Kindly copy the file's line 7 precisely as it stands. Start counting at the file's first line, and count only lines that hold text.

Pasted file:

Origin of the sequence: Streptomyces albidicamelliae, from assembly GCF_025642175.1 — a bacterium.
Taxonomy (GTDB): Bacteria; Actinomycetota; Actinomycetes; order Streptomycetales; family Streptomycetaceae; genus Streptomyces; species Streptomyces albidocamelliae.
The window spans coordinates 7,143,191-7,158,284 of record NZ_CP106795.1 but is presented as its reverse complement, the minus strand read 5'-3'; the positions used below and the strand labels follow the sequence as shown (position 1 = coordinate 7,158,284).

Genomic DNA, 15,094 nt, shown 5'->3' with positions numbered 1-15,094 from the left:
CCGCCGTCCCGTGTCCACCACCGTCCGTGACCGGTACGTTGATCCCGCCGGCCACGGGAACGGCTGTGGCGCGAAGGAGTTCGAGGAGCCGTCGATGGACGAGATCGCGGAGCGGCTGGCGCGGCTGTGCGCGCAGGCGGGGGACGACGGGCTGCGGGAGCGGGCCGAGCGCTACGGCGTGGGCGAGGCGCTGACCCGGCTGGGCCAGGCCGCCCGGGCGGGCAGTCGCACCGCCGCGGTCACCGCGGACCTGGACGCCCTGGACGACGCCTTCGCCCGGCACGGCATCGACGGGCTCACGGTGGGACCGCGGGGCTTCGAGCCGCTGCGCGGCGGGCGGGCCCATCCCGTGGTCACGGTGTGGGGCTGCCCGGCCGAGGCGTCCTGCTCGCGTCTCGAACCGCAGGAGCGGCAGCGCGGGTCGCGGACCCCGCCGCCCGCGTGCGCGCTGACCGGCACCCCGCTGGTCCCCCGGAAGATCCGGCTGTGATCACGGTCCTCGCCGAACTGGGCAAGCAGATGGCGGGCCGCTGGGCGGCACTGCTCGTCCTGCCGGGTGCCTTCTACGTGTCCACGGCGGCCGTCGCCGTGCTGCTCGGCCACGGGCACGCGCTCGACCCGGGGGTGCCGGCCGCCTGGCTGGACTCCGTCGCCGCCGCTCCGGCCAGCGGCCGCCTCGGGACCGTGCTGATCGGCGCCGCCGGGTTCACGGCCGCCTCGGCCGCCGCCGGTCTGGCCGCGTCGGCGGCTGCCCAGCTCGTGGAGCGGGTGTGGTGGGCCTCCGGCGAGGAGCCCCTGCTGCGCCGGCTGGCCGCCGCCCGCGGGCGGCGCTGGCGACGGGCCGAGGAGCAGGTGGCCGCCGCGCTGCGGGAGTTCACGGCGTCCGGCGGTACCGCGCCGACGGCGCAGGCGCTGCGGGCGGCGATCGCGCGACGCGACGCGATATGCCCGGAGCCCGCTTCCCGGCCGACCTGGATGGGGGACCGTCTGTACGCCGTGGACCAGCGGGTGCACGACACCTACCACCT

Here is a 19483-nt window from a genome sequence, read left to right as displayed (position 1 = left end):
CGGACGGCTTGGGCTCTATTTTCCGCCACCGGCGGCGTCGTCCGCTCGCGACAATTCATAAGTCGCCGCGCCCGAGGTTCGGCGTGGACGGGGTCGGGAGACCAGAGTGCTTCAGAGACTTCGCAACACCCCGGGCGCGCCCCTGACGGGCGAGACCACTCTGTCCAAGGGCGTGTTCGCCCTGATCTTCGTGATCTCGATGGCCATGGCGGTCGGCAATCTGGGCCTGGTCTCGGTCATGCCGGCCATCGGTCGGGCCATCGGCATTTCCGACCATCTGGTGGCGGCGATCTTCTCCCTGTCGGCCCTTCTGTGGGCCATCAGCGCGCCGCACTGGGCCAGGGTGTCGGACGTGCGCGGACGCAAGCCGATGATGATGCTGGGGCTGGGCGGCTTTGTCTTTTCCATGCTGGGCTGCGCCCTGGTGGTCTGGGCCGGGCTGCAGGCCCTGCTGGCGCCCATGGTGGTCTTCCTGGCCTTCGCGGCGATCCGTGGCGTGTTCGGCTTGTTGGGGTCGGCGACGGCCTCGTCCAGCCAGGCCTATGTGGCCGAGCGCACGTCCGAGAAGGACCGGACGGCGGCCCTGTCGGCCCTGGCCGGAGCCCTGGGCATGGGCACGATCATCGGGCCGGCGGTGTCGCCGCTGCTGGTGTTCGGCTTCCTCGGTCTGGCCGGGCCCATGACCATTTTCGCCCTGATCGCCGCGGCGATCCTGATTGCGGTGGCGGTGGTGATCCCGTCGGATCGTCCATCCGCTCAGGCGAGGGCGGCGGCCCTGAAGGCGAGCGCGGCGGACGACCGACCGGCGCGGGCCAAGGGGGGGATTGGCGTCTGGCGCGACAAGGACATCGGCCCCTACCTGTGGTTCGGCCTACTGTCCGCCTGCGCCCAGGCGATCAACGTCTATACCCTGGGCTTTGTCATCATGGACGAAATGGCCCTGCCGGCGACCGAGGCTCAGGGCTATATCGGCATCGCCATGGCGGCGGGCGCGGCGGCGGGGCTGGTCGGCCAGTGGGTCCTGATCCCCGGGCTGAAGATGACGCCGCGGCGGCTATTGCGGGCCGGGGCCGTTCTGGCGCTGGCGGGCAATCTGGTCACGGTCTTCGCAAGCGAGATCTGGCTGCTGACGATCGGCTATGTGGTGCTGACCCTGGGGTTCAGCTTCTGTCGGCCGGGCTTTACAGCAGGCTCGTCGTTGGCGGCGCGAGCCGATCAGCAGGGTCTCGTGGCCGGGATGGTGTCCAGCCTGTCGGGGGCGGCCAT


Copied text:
CGGACGGCTTGGGCTCTATTTTCCGCCACCGGCGGCGTCGTCCGCTCGCGACAATTCATAAGTCGCCGCGCCCGAGGTTCGGCGTGGACGGGGTCGGGAGACCAGAGTGCTTCAGAGACTTCGCAACACCCCGGGCGCGCCCCTGACGGGCGAGACCACTCTGTCCAAGGGCGTGTTCGCCCTGATCTTCGTGATCTCGATGGCCATGGCGGTCGGCAATCTGGGCCTGGTCTCGGTCATGCCGGCCATCGGTCGGGCCATCGGCATTTCCGACCATCTGGTGGCGGCGATCTTCTCCCTGTCGGCCCTTCTGTGGGCCATCAGCGCGCCGCACTGGGCCAGGGTGTCGGACGTGCGCGGACGCAAGCCGATGATGATGCTGGGGCTGGGCGGCTTTGTCTTTTCCATGCTGGGCTGCGCCCTGGTGGTCTGGGCCGGGCTGCAGGCCCTGCTGGCGCCCATGGTGGTCTTCCTGGCCTTCGCGGCGATCCGTGGCGTGTTCGGCTTGTTGGGGTCGGCGACGGCCTCGTCCAGCCAGGCCTATGTGGCCGAGCGCACGTCCGAGAAGGACCGGACGGCGGCCCTGTCGGCCCTGGCCGGAGCCCTGGGCATGGGCACGATCATCGGGCCGGCGGTGTCGCCGCTGCTGGTGTTCGGCTTCCTCGGTCTGGCCGGGCCCATGACCATTTTCGCCCTGATCGCCGCGGCGATCCTGATTGCGGTGGCGGTGGTGATCCCGTCGGATCGTCCATCCGCTCAGGCGAGGGCGGCGGCCCTGAAGGCGAGCGCGGCGGACGACCGACCGGCGCGGGCCAAGGGGGGGATTGGCGTCTGGCGCGACAAGGACATCGGCCCCTACCTGTGGTTCGGCCTACTGTCCGCCTGCGCCCAGGCGATCAACGTCTATACCCTGGGCTTTGTCATCATGGACGAAATGGCCCTGCCGGCGACCGAGGCTCAGGGCTATATCGGCATCGCCATGGCGGCGGGCGCGGCGGCGGGGCTGGTCGGCCAGTGGGTCCTGATCCCCGGGCTGAAGATGACGCCGCGGCGGCTATTGCGGGCCGGGGCCGTTCTGGCGCTGGCGGGCAATCTGGTCACGGTCTTCGCAAGCGAGATCTGGCTGCTGACGATCGGCTATGTGGTGCTGACCCTGGGGTTCAGCTTCTGTCGGCCGGGCTTTACAGCAGGCTCGTCGTTGGCGGCGCGAGCCGATCAGCAGGGTCTCGTGGCCGGGATGGTGTCCAGCCTGTCGGGGGCGGCCAT